UNODC: Treatment, Care and Recovery Suggestions for People with Drug Use Disorder during COVID-19

The United Nations Office on Drugs and Crime (UNODC) has released treatment, care and recovery suggestions for people with a drug use disorder during the COVID-19 pandemic.

Pandemics and health emergencies cost lives and pose risks to health and well-being of people, security, stability as well as the economy. It is important to ensure access to health care during a pandemic, including services for people who use drugs and treatment of people with a drug use disorder. This helps to protect health and well-being as well as security and stability of those who suffer from these disorders.

People with drug use disorders maybe particularly at risk of developing COVID-19 due to several reasons. These include:

  • Comorbid somatic conditions such as HIV/AIDS,hepatitis B and/or C and tuberculosis, lung or cardiovascular disease, stroke, cancer andinjuries and traumas among others;
  • Compromised immune system; and
  • Stigma and discrimination linked with these disorders result in limited access to basicresources such as housing, employment, health care and social support.

UNODC advises member states to continue access to health and social support for people with substance use disorder due to these reasons and their heightened risk. It advises to provide the continuum of care required as described in the International Standards for the Treatment of Drug Use Disorders (UNODC/WHO, 2020) to the best extent possible also in this time of crisis. This includes low-threshold services as well as psychosocial treatment and pharmacological treatment in a range of settings.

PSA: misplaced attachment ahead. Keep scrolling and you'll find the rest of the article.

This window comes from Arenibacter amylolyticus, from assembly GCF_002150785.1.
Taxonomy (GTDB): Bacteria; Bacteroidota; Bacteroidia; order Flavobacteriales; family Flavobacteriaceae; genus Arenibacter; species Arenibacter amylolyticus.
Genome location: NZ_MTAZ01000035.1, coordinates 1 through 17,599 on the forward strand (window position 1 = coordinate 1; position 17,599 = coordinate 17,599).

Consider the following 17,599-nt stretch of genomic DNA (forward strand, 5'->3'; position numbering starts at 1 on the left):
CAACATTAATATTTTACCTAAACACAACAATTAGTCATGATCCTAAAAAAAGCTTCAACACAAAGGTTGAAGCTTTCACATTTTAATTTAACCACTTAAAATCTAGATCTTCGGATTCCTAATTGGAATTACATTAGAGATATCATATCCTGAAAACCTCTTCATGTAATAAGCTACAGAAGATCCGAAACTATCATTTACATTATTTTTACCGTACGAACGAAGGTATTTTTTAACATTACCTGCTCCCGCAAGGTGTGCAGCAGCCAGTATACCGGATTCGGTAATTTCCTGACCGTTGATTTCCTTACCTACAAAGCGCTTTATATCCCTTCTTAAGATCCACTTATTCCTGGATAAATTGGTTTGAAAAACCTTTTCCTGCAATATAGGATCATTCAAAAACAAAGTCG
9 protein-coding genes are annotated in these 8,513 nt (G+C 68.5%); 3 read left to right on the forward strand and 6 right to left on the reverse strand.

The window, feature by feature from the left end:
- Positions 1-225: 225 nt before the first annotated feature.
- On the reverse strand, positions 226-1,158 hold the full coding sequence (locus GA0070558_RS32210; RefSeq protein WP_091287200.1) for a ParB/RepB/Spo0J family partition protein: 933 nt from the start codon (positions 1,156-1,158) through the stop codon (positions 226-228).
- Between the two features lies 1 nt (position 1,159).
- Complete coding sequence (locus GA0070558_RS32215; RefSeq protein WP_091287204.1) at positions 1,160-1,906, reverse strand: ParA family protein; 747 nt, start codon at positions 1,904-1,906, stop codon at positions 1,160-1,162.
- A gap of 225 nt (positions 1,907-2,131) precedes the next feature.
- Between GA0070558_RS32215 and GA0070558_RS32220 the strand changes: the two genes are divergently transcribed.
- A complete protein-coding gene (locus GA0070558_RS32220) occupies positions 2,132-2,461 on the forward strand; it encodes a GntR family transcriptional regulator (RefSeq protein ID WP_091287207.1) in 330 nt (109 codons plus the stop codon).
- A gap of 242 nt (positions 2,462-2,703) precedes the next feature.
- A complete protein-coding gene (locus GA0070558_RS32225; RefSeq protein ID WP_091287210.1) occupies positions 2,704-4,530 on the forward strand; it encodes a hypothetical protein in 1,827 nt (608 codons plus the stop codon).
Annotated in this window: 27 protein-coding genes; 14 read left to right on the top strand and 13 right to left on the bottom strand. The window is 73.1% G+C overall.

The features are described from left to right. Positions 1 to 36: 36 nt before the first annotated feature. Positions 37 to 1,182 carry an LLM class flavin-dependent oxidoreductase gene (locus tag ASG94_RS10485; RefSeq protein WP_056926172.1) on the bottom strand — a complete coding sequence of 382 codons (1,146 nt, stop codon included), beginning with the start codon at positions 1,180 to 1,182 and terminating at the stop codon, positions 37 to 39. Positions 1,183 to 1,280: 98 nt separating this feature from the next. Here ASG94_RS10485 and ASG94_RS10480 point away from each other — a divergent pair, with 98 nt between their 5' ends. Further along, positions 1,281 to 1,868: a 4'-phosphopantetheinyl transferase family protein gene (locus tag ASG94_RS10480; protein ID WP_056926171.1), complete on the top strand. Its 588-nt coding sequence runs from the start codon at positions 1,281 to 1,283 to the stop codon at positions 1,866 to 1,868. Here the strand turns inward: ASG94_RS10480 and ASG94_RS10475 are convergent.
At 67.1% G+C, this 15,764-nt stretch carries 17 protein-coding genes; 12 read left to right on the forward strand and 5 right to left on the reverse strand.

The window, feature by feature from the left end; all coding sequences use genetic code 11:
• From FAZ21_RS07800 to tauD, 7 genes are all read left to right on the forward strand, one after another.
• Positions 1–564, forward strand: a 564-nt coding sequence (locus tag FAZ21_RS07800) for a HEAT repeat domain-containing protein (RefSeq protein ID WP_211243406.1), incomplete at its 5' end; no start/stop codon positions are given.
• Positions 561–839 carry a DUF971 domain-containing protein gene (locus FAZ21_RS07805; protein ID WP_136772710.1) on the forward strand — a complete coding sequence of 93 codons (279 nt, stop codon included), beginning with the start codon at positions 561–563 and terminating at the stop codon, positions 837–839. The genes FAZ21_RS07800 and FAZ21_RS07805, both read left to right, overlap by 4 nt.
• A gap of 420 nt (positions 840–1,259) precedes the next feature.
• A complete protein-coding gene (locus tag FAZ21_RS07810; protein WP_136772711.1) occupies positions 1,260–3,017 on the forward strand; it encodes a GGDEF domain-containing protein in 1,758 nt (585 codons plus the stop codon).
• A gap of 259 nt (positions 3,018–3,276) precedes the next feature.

UNODC asks that governments continue these services bearing in mind the following issues:

  • Address continued access to the services,
  • Address the safety of the staff and the patients at the services,
  • Make sure the premises of the services are clean and hygienic,
  • Provide people with information on and means to protect themselves at every possible occasion,
  • Continuity of low-threshold services,
  • Continuity of pharmacological therapy,
  • Continuity of psycho-social therapies,
  • Support homeless people, including people with drug use disorders, and
  • Under no condition should a person be denied access to health care based on the fact that they use drugs.

Access the full set of recommendations here.

Find more resources:

Virtual Tools, Real Help: Staying Sober During Pandemic


Source Website: UNODC (pdf)